Germany is planning to bring forward its transition to net-zero emissions by five years to 2045. It unveiled its plan in response to a legal fight that its current goals violate the rights of young people and children.
What is Happening?
- Finance Minister Olaf Scholz spoke at a news conference in Berlin on May 5.
- The proposal also calls for Germany to reduce emissions by 65% relative to 1990 levels by 2030, an increase from the previous goal of 55%. Coalition officials are holding talks to finalise the details of the proposal, and the legislation should be approved in cabinet next week.
- To finance the transition to net-zero emissions, Economy Minister of Germany Peter Altmaier proposed establishing a private fund to absorb any debt the government incurs.
- Nine of the 10 largest economies have pledged to reach carbon neutrality within the next few decades. Germany’s new goal would be the most ambitious among these economies, according to a tracker by the Energy & Climate Intelligence Unit. Sweden is currently the only country with a legally binding 2045 target, while Uruguay, Finland, Iceland and Austria are considering even earlier goals.
- The government was forced to adopt such an ambitious goal after Germany’s constitutional court last week ruled that it was putting future generations at risk by delaying the bulk of planned emissions cuts in greenhouse-gas emissions to after 2030.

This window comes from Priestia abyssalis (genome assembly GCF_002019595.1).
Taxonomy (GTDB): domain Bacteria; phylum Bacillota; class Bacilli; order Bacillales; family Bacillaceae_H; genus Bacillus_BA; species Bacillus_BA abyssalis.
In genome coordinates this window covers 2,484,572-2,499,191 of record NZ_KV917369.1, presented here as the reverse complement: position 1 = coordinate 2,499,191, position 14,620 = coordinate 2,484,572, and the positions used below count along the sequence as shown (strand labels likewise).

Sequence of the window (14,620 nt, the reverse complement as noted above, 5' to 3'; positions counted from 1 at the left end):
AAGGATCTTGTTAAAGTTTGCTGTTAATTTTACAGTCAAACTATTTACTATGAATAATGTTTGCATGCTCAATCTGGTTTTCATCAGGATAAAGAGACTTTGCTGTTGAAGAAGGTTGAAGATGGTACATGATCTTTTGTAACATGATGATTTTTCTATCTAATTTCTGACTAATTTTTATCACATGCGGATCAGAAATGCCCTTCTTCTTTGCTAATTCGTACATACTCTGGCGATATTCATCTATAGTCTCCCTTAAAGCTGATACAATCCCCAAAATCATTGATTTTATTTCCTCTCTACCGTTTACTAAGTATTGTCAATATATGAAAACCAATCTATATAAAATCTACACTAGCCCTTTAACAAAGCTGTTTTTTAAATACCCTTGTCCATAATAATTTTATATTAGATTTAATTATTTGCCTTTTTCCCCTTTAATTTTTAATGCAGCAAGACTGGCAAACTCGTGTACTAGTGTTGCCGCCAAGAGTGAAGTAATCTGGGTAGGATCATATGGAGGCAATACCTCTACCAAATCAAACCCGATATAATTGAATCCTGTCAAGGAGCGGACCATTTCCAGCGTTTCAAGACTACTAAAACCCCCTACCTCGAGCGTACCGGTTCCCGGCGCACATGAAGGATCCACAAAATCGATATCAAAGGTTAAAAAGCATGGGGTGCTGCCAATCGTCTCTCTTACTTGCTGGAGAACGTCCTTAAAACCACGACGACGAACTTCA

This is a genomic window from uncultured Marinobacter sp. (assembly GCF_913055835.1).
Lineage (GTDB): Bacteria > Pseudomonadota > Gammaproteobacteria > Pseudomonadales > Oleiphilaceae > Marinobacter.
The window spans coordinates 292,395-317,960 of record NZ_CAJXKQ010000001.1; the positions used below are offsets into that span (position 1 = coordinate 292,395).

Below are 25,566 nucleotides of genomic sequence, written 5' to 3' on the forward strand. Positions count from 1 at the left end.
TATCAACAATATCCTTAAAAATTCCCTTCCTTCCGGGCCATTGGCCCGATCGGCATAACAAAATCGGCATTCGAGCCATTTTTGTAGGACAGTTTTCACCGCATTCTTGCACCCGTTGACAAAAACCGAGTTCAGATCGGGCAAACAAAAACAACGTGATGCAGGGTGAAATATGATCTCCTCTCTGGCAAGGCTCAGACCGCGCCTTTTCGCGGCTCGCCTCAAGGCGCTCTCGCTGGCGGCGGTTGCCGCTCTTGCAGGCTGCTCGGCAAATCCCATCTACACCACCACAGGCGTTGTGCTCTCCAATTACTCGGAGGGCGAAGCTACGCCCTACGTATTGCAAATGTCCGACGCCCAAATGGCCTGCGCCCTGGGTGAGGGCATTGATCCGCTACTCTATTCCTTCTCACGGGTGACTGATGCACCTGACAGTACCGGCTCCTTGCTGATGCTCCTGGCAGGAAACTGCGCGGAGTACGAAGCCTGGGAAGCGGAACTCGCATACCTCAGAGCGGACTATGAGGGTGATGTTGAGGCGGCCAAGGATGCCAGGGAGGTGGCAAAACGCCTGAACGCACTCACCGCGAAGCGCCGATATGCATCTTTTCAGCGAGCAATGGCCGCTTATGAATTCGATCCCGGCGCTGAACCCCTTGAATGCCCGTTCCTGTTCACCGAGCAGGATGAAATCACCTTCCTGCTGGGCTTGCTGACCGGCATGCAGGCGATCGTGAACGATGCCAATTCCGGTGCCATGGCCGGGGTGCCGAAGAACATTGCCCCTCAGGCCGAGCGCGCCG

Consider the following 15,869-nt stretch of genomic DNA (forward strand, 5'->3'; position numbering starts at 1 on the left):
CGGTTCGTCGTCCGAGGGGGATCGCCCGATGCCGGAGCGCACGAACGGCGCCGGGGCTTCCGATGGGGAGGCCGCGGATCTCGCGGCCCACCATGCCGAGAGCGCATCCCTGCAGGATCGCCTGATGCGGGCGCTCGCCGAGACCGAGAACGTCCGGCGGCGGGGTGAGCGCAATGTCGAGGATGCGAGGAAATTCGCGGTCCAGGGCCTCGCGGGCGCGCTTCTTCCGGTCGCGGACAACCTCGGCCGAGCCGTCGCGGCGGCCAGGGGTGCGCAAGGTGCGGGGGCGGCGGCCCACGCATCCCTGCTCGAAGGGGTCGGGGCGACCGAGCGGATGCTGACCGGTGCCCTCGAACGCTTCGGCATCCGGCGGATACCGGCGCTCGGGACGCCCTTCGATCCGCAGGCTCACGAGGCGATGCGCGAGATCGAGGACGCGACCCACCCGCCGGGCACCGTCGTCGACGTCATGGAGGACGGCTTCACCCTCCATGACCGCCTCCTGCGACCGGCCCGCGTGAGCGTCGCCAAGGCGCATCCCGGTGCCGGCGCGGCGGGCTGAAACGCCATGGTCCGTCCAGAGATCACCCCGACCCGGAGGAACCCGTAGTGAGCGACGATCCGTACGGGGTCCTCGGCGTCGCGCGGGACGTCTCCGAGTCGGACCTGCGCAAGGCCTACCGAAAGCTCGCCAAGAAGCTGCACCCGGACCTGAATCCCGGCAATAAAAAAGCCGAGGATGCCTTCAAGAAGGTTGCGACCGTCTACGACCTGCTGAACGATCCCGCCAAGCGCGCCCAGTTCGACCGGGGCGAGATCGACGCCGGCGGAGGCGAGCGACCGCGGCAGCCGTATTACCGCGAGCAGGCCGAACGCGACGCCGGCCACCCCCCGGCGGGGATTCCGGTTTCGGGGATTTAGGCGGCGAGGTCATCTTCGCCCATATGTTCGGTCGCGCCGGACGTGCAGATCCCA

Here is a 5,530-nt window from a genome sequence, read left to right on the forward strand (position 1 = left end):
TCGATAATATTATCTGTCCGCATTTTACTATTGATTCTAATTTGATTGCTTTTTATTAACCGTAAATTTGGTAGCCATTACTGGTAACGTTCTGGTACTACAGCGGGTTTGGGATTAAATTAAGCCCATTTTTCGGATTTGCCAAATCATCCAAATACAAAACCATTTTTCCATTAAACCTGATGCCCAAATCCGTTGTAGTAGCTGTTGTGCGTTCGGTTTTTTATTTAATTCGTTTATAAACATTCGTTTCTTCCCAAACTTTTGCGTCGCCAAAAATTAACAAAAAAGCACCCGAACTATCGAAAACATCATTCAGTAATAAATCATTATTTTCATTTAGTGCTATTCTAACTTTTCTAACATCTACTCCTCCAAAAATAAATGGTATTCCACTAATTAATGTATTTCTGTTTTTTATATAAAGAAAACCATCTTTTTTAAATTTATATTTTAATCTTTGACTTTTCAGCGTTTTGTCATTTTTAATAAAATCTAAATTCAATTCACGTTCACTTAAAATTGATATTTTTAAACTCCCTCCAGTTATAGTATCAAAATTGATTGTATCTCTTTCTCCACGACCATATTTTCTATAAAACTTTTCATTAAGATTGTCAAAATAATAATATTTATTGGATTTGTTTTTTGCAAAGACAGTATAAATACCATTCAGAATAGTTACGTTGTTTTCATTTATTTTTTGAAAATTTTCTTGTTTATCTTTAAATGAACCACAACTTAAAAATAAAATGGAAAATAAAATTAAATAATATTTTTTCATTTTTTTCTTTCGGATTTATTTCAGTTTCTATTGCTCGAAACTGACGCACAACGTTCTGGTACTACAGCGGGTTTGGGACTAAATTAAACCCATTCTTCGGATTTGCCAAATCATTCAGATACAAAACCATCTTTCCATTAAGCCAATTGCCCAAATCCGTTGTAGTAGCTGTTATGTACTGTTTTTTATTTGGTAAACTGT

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- With current chancellor Angela Merkel leaving her position this year, her Christian Democratic-led bloc and the Social Democrats- part of her governing coalition- are under pressure to boost their own climate credentials ahead of elections in September.
- Polls show that voters are looking for more ambitious action on climate change. The Greens party has surged to front in the latest surveys and could be in position to lead Germany for the first time.
German Environment Minister Svenja Schulze, says, “We are currently experiencing a bidding competition in terms of climate protection. That is good, because we need precisely this competition for the best ideas, and the task now is to translate that into effective, purposeful government action.”
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